Baltimore Playhouses Embrace Black Playwrights for Black History Month

By Herman Fogus

Photo Courtesy of Centerstage and One Night in Miami

This month, Baltimore theaters are hosting two African-American written plays that differ wildly in subject matter and tone, but benefit greatly from strong and committed casts.

Ruined, written by Lynn Nottage, is the story of several women in the Democratic Republic of Congo who must eke out their survival at a Casablanca-esque brothel that serves multiple sides of a brutal civil war – none any better than the other.  Life at the brothel is soon upended by the arrival of two new women, Sophie (Zurin Villanueva) and Salima (Monique Ingram), who have been exiled from their village after being the victims of war rape.

The set design is simple, but effective, and works hand in hand with the cast to help pull the audience into the story.  And it is the cast of the play that, collectively, is the shining light of the entire production.  Villanueva, Ingram, and Jade Wheeler (who plays Josephina) bring life to their respective roles, playing them up with equal parts of charm and grace; Villanueva really stands out as Sophie through a pair of musical interludes, with a strong, silky voice that makes the audience feel for her that much more.

Dawn Ursula is also great as Mama Nadi, the brothel’s ruthlessly pragmatic owner and true lead character.  Ursula brings emotion and bravado to the role, effectively portraying her virtually nihilistic nature and sheer willingness to play both sides to her own benefit.  She also plays off of Jason B. McIntosh (who portrays Christian) very well, helping to lighten up the mood through the relationship between the brothel owner and the benevolent regular attempting to woo her.

It’s good that the cast is so strong, because the story needs the help.

The play’s subject matter and setting are so dark that one would expect the overall tone of the story to be distressingly – or even oppressively – bleak.  But Nottage defies this somewhat; humor, alternately light and dark, dots the story throughout, expressed mainly through the aforementioned relationship between Nadi and Christian.  In addition, things progress in such a conventionally Hollywood manner that some plot twists are telegraphed, almost blatantly.  That alone wouldn’t be an issue, but combined with the humor, it decreases the effectiveness of the subject matter significantly.  Too often, the play trends more towards comedy than the drama that it should be.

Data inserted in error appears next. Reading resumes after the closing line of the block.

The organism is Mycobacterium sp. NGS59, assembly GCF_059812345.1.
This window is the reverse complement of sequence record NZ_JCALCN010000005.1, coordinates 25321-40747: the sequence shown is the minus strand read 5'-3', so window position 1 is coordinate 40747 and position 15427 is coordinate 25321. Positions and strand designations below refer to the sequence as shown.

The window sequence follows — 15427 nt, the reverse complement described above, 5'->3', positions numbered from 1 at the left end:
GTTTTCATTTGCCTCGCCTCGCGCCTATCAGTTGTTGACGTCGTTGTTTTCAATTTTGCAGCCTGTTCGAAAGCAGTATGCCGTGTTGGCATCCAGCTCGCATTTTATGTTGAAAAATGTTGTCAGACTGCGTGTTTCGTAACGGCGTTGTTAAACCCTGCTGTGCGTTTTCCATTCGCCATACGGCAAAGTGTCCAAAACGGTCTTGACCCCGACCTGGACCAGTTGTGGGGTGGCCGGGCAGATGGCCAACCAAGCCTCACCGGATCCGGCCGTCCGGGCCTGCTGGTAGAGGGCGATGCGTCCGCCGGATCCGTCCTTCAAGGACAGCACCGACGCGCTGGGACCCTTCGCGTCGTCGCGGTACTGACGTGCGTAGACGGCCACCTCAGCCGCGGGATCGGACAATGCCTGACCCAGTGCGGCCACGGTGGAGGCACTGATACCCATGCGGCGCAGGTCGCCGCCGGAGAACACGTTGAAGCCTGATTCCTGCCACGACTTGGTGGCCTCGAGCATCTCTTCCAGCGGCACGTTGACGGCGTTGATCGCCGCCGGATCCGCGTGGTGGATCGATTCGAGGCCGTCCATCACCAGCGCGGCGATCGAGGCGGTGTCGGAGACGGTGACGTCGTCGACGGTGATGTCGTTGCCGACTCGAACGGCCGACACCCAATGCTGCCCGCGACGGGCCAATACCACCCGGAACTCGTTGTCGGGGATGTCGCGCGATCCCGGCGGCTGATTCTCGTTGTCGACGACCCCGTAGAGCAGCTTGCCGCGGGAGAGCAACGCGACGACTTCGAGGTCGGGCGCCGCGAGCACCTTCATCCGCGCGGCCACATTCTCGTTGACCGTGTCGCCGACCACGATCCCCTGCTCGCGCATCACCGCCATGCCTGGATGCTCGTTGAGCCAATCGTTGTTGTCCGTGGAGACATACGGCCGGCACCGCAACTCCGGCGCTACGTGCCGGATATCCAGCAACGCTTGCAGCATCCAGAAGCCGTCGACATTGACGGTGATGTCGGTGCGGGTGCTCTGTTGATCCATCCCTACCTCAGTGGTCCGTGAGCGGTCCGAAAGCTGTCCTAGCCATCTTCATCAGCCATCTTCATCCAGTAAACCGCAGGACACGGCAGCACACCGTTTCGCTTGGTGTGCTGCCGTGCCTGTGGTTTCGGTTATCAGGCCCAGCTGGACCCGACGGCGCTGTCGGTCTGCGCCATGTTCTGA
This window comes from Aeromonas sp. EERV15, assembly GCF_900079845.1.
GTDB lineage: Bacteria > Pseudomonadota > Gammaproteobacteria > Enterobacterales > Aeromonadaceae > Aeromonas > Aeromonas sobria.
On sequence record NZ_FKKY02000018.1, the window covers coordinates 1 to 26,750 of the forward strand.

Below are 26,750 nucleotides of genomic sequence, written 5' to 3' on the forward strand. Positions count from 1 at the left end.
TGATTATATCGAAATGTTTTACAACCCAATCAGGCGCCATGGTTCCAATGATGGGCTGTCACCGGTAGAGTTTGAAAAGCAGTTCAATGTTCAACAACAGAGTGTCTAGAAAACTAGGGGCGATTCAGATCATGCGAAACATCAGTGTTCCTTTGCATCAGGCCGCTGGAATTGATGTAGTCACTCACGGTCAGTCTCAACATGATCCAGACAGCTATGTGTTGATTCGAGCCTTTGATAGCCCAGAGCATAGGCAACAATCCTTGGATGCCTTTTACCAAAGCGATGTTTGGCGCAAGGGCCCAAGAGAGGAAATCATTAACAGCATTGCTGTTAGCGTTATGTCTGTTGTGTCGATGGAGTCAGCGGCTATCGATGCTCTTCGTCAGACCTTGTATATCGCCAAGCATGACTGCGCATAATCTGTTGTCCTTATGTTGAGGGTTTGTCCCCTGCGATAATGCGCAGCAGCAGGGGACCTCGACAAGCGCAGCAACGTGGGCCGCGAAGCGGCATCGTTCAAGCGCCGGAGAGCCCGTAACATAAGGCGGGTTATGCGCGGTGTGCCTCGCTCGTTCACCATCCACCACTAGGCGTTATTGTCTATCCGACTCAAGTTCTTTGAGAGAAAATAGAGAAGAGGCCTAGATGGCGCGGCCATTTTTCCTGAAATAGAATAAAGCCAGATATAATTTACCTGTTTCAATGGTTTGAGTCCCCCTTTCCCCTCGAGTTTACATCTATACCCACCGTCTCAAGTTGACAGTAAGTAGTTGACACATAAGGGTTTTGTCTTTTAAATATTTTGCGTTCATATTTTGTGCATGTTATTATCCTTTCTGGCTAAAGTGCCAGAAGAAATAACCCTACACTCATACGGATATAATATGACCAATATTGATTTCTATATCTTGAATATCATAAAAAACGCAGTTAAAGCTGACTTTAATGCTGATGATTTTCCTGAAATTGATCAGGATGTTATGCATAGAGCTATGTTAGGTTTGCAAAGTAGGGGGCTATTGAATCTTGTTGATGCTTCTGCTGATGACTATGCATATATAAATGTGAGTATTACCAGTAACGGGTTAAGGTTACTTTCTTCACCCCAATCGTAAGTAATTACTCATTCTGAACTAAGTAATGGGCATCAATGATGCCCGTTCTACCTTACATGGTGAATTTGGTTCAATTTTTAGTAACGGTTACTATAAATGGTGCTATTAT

Ruined would likely work better as an HBO TV special of sorts, where the humor could be delivered with more subtlely and the more horrifying aspects of the setting – namely, the potential brutality that hangs over the women throughout the play – would have much more of an impact.  As a play, however, it lives and dies on the strength of its cast.  Fortunately, the cast is more than capable of giving it life.

Like Ruined, One Night In Miami deserves its’ own HBO special as well.  Unlike the former, however, the special that would focus on the latter could be a documentary of how something so entertaining and charming could come out of something so simple.

One Night In Miami, written by Kemp Powers, is a fictionalized account of the night of February 25, 1964, when Cassius Clay (later Muhammad Ali), newly crowned heavyweight champion of the world, opted to celebrate with friends Sam Cooke, Jim Brown, and Malcolm X at the Hampton House.  No official account exists of what happened in that motel room through the course of the night, and that is what this play seeks to explore and establish.  And the audience benefits for it.

This play is – summarized simply enough – a one hour and twenty minute master class in comedic timing.  It has its dramatic moments, as all four men get the chance to bring their own concerns and grievances to light throughout the play, and they do so effectively and enthrallingly.  But when they are not doing that, their banter is something to behold.  At one point, a tense moment between Cooke and Malcolm X leads to Brown asking Clay what’s on his mind.  Clay’s one-word response couldn’t possibly be reprinted here, but it easily brings the house down.

The cast is just brilliant.  Tory Andrus, Sullivan Jones, Grasan Kingsberry, and Esau Pritchett take hold of their respective roles and run with them admirably – they could and should form their own comedic quartet.  Jones is hilarious as the brash Clay, capturing the boxer’s persona perfectly and bringing welcome brevity to the play.  And Kingsberry shines as Cooke, especially during a flashback-like scene at a nightclub when he emulates Cooke almost perfectly, even jumping into the audience to further the effect.  Pritchett, as Brown, seems tailor-made for his role, as is Andrus as Malcolm X.

Because the play takes place almost entirely inside a hotel room, the set is extremely basic, but period accurate.  That said, One Night In Miami is not about the set.  Anyone that wants to go see this play will be going to see four extremely good actors portraying four extraordinary people.

Ruined, written by Lynn Nottage, is currently playing at the Everyman Theater Company on West Fayette Street until March 8.  One Night In Miami, written by Kemp Powers, is at Center Stage on North Calvert Street until February 22.

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